A 501(c)3 client was so excited to use their new logo for apparel they began sending screen captures of proof files pending final approval to local vendors to get ready for an upcoming event. They received their new t shirts, pens, and local event banner around the same time. All three items had different art, different fonts, and different colors. This all to common story illustrates the critical need for brand identity guidelines.

Rolling out a new logo as part of a brand identity strategy should be a very intentional and diligent process to introduce your new brand identity to customers, vendors, referral sources, associates, family, friends, and internal staff. A brand development professional should never release logo files without a thorough training about the logo, brand, and brand identity guidelines. Carefully prepared brand guidelines and a little training can help avoid missteps like the one described above. Brand guidelines assure that everyone involved in the organization is sharing the same information and messaging and accurately utilizing the powerful new branding tools that have been developed.

Brand guidelines bring value, consistent messaging, cohesive visual representation, and helps everyone involved with your organization understand the mission, vision, core values, and objectives of the organization in a fresh new way. Brand guidelines, as part of a new brand identity roll out, are a great opportunity for some PR, and fresh new purposeful contact with customers and business partners.

Sound branding guidelines will include every bit of information about the new logo, graphic elements, typography, color, and ancillary items such as photos, illustrations, icons, symbols, layout and how each of the elements will be used. It should also include strategic messaging such as narratives, taglines, support statements, key phrases, and words all designed to deliver cohesive messaging and perception of the organization. Anyone using the brand elements including logo files should receive a copy of brand guidelines and sign a contract to adhere to guidelines without deviation.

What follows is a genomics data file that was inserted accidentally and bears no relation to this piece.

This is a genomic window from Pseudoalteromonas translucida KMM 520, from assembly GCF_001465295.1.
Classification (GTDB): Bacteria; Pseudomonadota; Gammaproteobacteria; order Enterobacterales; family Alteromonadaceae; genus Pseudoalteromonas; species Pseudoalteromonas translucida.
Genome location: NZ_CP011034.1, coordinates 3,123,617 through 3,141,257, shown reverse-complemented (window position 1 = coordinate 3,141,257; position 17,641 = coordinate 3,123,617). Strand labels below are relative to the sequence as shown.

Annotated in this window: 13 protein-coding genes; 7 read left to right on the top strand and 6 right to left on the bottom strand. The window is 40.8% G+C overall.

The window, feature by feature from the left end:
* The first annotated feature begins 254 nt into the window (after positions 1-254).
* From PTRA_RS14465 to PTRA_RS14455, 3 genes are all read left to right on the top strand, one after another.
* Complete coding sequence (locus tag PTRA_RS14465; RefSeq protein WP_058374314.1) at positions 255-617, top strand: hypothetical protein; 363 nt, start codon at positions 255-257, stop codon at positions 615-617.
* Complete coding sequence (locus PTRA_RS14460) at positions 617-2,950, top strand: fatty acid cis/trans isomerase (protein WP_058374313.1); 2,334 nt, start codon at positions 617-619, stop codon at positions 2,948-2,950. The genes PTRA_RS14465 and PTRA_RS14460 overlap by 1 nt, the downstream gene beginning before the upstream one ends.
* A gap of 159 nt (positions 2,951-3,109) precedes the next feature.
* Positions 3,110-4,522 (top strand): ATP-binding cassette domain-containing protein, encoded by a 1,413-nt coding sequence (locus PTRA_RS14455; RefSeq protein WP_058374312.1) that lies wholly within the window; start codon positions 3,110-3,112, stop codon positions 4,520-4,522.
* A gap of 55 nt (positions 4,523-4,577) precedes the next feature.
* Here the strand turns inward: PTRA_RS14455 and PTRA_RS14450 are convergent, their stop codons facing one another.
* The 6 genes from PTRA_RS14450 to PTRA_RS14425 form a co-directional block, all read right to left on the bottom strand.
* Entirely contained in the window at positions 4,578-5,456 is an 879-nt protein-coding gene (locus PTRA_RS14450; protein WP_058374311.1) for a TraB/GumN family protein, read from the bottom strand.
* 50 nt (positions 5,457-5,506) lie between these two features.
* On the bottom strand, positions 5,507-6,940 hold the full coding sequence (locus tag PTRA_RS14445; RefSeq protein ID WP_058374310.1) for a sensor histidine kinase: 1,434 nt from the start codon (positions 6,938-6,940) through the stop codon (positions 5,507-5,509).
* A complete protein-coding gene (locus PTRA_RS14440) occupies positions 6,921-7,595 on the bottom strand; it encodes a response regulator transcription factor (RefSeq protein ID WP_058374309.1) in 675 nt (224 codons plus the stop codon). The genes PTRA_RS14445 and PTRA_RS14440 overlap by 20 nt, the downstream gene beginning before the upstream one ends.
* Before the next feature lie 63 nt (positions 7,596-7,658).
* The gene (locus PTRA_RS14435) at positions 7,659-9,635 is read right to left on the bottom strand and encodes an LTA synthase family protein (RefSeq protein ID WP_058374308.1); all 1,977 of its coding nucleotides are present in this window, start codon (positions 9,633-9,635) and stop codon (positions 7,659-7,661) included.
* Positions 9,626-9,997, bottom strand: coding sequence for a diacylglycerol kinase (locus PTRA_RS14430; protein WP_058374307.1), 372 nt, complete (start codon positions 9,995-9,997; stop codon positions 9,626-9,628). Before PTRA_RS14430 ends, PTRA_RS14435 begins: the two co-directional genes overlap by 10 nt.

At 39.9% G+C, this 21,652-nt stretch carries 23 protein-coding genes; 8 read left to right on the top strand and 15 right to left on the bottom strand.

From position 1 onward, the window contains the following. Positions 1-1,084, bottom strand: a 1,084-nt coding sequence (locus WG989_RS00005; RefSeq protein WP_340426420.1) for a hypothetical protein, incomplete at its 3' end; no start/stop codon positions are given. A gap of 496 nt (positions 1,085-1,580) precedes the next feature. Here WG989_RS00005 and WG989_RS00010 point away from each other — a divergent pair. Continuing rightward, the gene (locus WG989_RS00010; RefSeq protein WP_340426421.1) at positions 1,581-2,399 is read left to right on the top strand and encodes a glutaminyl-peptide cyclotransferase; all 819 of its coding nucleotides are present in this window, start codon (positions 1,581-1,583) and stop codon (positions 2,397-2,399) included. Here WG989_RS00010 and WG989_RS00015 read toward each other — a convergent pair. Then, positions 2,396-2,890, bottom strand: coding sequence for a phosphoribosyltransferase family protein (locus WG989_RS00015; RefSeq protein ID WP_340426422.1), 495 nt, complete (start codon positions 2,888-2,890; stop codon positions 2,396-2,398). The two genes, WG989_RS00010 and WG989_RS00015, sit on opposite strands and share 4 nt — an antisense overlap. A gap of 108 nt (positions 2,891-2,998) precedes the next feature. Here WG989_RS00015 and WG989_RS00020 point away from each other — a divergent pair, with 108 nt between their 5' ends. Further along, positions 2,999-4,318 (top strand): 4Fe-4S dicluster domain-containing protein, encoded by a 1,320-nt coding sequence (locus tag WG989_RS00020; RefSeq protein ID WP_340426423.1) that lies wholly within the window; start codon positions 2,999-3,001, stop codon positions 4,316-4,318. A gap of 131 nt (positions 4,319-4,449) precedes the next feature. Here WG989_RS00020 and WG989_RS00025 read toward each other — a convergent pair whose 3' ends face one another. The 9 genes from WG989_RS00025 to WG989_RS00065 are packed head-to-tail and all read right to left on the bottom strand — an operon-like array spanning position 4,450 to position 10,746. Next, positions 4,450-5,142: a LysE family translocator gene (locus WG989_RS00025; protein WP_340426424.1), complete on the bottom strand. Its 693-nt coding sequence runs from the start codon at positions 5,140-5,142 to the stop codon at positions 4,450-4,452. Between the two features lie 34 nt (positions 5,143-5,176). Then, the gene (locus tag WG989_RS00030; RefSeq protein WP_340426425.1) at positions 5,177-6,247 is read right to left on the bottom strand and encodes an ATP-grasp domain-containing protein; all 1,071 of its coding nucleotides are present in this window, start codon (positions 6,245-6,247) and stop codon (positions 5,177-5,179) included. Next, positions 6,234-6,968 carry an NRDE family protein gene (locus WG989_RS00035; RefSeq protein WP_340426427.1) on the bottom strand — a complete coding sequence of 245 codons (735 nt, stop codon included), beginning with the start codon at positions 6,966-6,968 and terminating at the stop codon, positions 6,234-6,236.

Branding guidelines should include the following segments.

Logo usage
• A description of the logo files and usage for each
• Individual files for logo and name mark should be available in a wide variety of approved formats for differing applications
• Usage guidelines including placement, sizing, scaling, color, and white space
Font Usage
• Approved font families including those in the name mark and complementary font applications should be clearly outlined and defined
• Samples of each font and approved formats for usage in the context of size, layout, application, and manufacturing process
• Acceptable web font substitutes
Color Palette
• Brand guidelines should include an approved color palette to include all Pantone, CMYK, RGB, HSB, and web color specifications
• Color palette should cover color usage in the logo, typography, color elements, layout elements
• Customized color treatments such as color overlay, the interaction between colors, and acceptable shading of colors should be clearly outlined with samples.
Ancillary Graphics
• Approved visuals such as photography, illustrations, and other visual elements such as icons, and display typography will follow guidelines. A provision for who controls graphic usage should be included. The brand manager should approve all ancillary graphic elements.
Brand-specific writing
• Keywords, phrases, tagline, and statements regarding mission, vision, and core values, should appear in the guidelines
• Guidelines should include history, foundational rationale, and appropriate usage for written communications

All staff should receive clear and specific training on the guidelines. All vendors and media agencies who are given access to branding elements should also receive training. Business associates, referral sources, and others involved in the organization should receive a summarized overview of the new brand. This is a perfect opportunity to reach out to others to share the new brand and give an update on the organization including why the new brand was necessary and how it impacts the company.

Brand guidelines are critical to the success of a new brand identity rollout and will help ensure that the brand is managed appropriately.